Inexpensive Nasal Spray to Prevent Covid-19 Infection

Inexpensive Nasal Spray to Prevent Covid-19 Infection

Scientists have been known to use ferrets to study flu, SARS, and other respiratory diseases because they can catch viruses through the nose as humans do. Picture from New York Times.

A multi-institutional research team has developed an inexpensive nasal spray that is said to effectively block absorption of the SARS-CoV-2 virus, according to the New York TimesThe study, which was conducted on ferrets, has shown positive results in preventing infection of the virus.

 

Scientists from Columbia University Medical Center in New York, Erasmus Medical Center in the Netherlands and Cornell University in Ithaca, N.Y. have been researching for months for a nontoxic, stable procedure as a deterrent of infection of Covid-19. The spray contains lipopeptide, or a cholesterol particle which is linked to a chain of amino acids. The lipopeptide has identical properties as the protein of the spike of Covid-19 virus. The lipopeptide attaches itself to the spike of the virus, preventing the virus to attach itself to the lung cells.

 

In this study, ferrets have been used as primary subjects. Scientists are known to use ferrets to study flu, SARS, and other respiratory diseases because they can catch viruses through the nose as humans do. They also spread the infection with each other by contact with feces or scratching and biting. In this study, the researchers used the spray on six ferrets, placed them in cages of three, and divided them into pairs. There were also two additional ferrets per cage that were given the placebo effect-spray, along with a ferret that was infected with the SARS-CoV-2. After placing the five ferrets in each cage for 24 hours, the ferrets that were given the placebo-spray had gotten infected. However, the ferrets that were given the nasal spray had completely blocked the infection of the virus.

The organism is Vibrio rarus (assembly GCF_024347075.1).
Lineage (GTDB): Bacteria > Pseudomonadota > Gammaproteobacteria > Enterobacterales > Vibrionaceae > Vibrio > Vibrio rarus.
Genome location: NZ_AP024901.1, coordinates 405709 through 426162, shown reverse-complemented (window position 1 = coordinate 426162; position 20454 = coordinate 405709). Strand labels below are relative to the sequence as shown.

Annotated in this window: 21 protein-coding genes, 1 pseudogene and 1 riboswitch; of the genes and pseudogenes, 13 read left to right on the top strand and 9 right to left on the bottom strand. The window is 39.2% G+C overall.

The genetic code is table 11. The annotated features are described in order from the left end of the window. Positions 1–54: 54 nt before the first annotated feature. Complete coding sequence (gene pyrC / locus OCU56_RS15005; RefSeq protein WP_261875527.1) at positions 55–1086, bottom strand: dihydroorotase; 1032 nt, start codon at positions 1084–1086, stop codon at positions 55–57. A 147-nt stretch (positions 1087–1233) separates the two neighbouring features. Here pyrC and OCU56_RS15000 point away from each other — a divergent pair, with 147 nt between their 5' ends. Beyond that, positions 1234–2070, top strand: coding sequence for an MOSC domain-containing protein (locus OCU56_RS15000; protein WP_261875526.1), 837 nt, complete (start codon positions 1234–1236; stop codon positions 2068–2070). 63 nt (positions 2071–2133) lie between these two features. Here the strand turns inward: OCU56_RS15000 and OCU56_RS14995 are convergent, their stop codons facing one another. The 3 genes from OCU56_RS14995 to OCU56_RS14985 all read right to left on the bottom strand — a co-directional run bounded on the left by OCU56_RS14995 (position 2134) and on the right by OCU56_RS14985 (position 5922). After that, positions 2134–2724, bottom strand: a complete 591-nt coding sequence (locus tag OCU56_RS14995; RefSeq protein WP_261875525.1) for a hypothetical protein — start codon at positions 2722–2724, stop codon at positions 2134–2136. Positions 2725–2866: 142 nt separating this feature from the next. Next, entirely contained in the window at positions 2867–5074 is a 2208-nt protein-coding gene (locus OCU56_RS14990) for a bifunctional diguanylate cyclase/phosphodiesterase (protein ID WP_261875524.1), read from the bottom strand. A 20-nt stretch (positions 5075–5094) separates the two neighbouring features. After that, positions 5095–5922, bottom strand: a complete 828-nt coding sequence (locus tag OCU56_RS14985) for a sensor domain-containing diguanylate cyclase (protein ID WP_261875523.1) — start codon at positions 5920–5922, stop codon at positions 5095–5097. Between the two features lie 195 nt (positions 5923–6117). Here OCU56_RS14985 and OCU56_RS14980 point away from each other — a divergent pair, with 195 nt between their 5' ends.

Despite the fact that other antibodies used for Covid-19 have shown to prevent infection as well as treat it, they are too costly to make, require refrigeration, and must be injected. According to Biospace,” The lipoprotein used in this nasal spray is inexpensive to produce. The lipoprotein can be made as a freeze-dried white powder that does not require refrigeration. Doctors or pharmacists can mix the powder with either sugar or water to make the nasal spray.”

Although the study has shown limited results on animal testing, future testing on humans is yet to be pending. Dr. Anne Moscona, a pediatrician and microbiologist at Columbia and co-author of the study, hopes her institution will seek funding from the federal government’s Operation Warp Speed or large pharmaceutical companies.